Tampa Mayor Jane Castor and the Crisis Center of Tampa Bay just had a really good conversation about self-care and taking care of others during the coronavirus pandemic.
The chat happened this afternoon during Castor’s regular Facebook Live segments, which are, quite honestly, the best thing to watch in the afternoons during the coronavirus pandemic.
Together with Clara Reynolds, CEO of the Crisis Center of Tampa Bay, Castor helped lay out this simple first step when trying to find a solution to a crisis situation during not just the pandemic, but anytime: Call 2-1-1.
The number directs you to a paid staff member who can help you get resources whether you need food, assistance after domestic abuse, or need someone to talk to you when you’re having suicidal thoughts.
Castor and Reynolds also calmly addressed other topics like self-care and how to try and care for others during this complicated time.
You should watch the talk below.
Castor also fielded a question from viewers, including one about Gov. RonDeSantis’ confusing moves surrounding a statewide stay-at-home order.
In case you missed it, last night, while sitting behind his desk in front of millions of online viewers, DeSantis signed an executive order issuing a statewide stay-at-home order. But a few hours later DeSantis also signed a second executive order that says statewide rules will “supersede any conflicting official action or order issued by local officials in response to COVID-19.”
“So, the governor's order. Last night and then the amended order today, indicated that the state order supersedes all other local orders. So that means that it overrides that overall county order—but in essence, it's saying the same thing. Stay at home, stay six feet away from each other,” Castor said during the recording.
Castor also acknowledged DeSantis’ indication that religious services were an essential service.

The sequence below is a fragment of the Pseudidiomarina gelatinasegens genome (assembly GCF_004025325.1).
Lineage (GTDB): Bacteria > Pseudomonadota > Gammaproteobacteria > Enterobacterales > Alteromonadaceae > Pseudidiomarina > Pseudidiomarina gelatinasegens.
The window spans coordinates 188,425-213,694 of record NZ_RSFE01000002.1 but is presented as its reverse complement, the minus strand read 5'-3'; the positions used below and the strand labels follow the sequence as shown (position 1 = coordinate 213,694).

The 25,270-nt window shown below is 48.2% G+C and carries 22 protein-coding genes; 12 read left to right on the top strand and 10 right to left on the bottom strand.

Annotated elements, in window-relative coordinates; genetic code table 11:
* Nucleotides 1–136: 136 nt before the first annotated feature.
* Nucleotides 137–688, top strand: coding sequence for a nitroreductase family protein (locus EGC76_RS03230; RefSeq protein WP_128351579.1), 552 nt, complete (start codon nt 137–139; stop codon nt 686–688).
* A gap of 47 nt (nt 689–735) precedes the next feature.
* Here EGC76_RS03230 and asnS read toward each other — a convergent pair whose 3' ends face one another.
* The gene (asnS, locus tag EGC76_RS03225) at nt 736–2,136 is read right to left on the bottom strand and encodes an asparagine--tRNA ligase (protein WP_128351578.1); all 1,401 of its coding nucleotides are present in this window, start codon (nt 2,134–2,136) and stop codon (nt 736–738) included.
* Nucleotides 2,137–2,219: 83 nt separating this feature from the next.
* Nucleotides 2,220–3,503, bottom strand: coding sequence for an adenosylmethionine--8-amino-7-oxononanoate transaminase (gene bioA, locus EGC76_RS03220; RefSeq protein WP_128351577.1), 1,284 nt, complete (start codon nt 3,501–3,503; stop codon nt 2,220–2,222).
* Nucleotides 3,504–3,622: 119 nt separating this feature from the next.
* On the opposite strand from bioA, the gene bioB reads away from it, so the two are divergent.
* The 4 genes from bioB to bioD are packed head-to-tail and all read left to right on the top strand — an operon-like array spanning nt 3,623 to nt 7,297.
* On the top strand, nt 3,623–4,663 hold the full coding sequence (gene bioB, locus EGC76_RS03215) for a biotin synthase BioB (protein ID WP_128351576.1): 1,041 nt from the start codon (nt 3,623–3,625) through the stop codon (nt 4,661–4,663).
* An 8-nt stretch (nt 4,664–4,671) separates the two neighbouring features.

“But that doesn't mean that churches should be open this Sunday. His order was silent on the CDC recommendations of staying six-feet apart from each other and limiting any gathering to 10 people or less,” Castor said, adding that the majority of religious leaders she’s talked to are all holding services online.
“It's not just the connection with your God. It really is the social community for so many people, but we also can't lose focus on the fact that a lot of these congregations have those individuals that are in the high risk categories, the elderly and individuals that have other health concerns. So again, stay at home whenever possible. And watch church via Facebook.”
In its online COVID-19 guide, the City of Tampa says that citizens are encouraged to voluntarily comply with the executive safer-at-home order.
“However, in the event voluntary compliance is not achieved then, in that event and as a last resort, a violation of the Executive Order may be prosecuted as a second degree misdemeanor punishable by a fine up to $500.00 and/or imprisonment up to 60 days,” the City added.
Ashley Bauman, Director of Communications for Castor for the City of Tampa did tell Creative Loafing Tampa Bay that the city is not prosecuting those who violate the order.
“We can,” Bauman wrote in a text message. “But this isn't a police state.”
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